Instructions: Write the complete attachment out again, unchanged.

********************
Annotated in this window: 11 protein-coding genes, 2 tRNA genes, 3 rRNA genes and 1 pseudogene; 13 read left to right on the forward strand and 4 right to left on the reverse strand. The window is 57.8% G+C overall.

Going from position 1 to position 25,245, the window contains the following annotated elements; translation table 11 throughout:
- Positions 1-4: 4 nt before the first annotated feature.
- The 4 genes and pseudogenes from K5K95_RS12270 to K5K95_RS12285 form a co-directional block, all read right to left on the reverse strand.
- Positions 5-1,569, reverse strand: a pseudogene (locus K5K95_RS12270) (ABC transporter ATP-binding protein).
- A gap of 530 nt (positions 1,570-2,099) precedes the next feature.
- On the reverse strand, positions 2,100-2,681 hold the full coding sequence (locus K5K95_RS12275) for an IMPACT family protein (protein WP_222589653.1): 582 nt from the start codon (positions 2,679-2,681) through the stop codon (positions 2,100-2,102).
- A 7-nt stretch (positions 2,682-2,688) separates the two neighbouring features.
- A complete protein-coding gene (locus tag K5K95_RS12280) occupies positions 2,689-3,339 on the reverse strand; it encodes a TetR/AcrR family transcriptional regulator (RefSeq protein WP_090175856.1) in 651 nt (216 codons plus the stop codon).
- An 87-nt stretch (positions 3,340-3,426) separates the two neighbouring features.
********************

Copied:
Annotated in this window: 11 protein-coding genes, 2 tRNA genes, 3 rRNA genes and 1 pseudogene; 13 read left to right on the forward strand and 4 right to left on the reverse strand. The window is 57.8% G+C overall.

Going from position 1 to position 25,245, the window contains the following annotated elements; translation table 11 throughout:
- Positions 1-4: 4 nt before the first annotated feature.
- The 4 genes and pseudogenes from K5K95_RS12270 to K5K95_RS12285 form a co-directional block, all read right to left on the reverse strand.
- Positions 5-1,569, reverse strand: a pseudogene (locus K5K95_RS12270) (ABC transporter ATP-binding protein).
- A gap of 530 nt (positions 1,570-2,099) precedes the next feature.
- On the reverse strand, positions 2,100-2,681 hold the full coding sequence (locus K5K95_RS12275) for an IMPACT family protein (protein WP_222589653.1): 582 nt from the start codon (positions 2,679-2,681) through the stop codon (positions 2,100-2,102).
- A 7-nt stretch (positions 2,682-2,688) separates the two neighbouring features.
- A complete protein-coding gene (locus tag K5K95_RS12280) occupies positions 2,689-3,339 on the reverse strand; it encodes a TetR/AcrR family transcriptional regulator (RefSeq protein WP_090175856.1) in 651 nt (216 codons plus the stop codon).
- An 87-nt stretch (positions 3,340-3,426) separates the two neighbouring features.